The San Francisco 49ers are implementing a new defense under first-time defensive coordinator Robert Saleh, and the hope as always is that it will play to the strengths of the talent. Players need to be able to adapt to aspects of a scheme, but ideally you find a scheme that fits the strengths of your personnel. It’s obvious, and yet somehow we’ve seen coaches over the years who can’t seem to figure that out.
The 49ers are switching from a 3-4 to a 4-3 base defense under Saleh. The base defense is not used nearly as much as sub-packages, but it does mean some adjustments in the roles of defensive linemen and linebackers. We’ve heard plenty of talk about the notion of using a Seattle Seahawks style defense, but as Saleh has said, it will be the 49ers version of it. Saleh got a significant defensive education during his three years as the Seahawks defensive quality control coach, and he built on that while serving as linebackers coach for former Seahawks DC Gus Bradley when the two of them were in Jacksonville.
There are a host of intriguing options for any defense, and recently Bleacher Report’s Doug Farrar took a look at the ten best defensive schemes around the NFL. At No. 3, he listed the Seahawks deep-safety defense. He offered up a basic breakdown of what Pete Carroll did when he became the Seahawks head coach.
[Carroll] went back to the future, designing his base defense to look like something out of the 1970s or early '80s: a four-man front with aggressive pass-rushers, a linebacker group versatile enough to stack against the run or drop into coverage, a strong safety to patrol the intermediate areas, a free safety with the speed and acumen to cover the entire deep third of the passing zone and cornerbacks who were tall and physically gifted enough to disrupt receivers at the line of scrimmage as well as trail them through deep routes.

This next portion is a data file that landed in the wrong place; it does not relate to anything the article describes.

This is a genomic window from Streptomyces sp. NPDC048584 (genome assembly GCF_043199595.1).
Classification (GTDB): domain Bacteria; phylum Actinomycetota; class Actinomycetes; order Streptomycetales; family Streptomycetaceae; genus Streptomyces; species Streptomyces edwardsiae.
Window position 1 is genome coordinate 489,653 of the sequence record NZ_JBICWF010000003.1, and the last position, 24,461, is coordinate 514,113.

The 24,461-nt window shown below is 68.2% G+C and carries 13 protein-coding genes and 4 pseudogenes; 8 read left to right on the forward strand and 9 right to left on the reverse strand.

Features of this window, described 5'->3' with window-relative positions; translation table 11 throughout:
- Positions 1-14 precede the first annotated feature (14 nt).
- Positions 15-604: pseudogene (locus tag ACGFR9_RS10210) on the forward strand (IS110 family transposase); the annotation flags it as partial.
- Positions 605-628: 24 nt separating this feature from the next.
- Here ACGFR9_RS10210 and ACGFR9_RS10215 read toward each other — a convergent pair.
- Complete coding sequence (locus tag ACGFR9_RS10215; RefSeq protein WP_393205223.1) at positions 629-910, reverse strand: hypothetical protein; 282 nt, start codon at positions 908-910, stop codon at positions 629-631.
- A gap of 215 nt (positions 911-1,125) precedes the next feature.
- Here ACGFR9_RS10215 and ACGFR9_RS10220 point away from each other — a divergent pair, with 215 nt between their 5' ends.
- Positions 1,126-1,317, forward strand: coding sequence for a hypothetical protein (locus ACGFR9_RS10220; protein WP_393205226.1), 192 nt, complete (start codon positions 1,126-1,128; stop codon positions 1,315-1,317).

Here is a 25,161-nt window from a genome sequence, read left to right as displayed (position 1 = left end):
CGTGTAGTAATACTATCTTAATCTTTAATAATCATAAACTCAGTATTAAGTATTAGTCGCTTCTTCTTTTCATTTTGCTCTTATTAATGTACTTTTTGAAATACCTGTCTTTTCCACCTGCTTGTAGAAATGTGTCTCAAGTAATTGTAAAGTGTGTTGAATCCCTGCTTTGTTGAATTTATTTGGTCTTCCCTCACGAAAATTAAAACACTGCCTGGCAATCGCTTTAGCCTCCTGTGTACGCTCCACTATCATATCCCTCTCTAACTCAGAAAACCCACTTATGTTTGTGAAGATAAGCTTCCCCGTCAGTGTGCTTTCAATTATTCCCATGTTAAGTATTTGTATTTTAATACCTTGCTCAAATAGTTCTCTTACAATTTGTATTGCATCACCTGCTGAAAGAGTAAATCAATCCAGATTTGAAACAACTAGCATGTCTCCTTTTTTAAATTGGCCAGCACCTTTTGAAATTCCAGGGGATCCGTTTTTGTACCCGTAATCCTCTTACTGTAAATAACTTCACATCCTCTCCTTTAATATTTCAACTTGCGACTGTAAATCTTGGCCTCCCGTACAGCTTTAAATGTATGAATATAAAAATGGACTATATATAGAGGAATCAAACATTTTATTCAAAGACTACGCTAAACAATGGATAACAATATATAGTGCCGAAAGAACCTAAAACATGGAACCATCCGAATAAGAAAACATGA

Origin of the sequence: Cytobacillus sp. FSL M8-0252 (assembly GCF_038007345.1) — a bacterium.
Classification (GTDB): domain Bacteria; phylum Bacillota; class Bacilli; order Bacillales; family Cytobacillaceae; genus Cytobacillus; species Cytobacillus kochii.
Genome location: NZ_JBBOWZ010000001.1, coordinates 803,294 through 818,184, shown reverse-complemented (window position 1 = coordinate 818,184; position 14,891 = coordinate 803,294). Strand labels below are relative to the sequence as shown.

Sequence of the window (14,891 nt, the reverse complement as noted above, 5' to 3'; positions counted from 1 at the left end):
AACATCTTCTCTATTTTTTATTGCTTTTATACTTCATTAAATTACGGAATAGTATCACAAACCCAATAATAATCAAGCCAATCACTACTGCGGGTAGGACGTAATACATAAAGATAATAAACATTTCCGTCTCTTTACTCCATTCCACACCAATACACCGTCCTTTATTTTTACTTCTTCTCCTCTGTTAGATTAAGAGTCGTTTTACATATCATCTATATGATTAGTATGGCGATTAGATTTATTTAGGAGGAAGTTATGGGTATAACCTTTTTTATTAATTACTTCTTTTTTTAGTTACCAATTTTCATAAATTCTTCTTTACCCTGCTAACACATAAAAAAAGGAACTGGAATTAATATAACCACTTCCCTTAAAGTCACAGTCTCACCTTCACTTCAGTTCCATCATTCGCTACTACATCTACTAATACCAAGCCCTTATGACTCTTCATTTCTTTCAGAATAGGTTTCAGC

The 49ers defensive players have all talked about the simplified approach they are seeing with this defense. In the past there has been more read and react, but under Saleh, the 49ers will seemingly get a chance to get out there and be more aggressive at the snap.
John Lynch and Kyle Shanahan invested heavily in the defense this offseason. DL Solomon Thomas and LB Reuben Foster were the team’s top two picks, and they will join additions like LB Malcolm Smith, DT Earl Mitchell, and pass rusher Elvis Dumervil. The 49ers combination of youth and veteran talent will provide them with a chance to build a competitive group this year, while getting ready for the long haul.
Smith in particular could be an intriguing signing if the chips fall right. The price seems high, and the 49ers seem to have a ready replacement in Reuben Foster, but in the shot term, Smith could be a valuable piece of the puzzle. Over at Niners Wire, Jerod Brown put together some thoughts on why the Smith signing could make sense. I’m not entirely convinced a switch to a more familiar defense will turn him into a hugely productive linebacker, but I also can see how he makes sense at this early stage of the rebuilding process.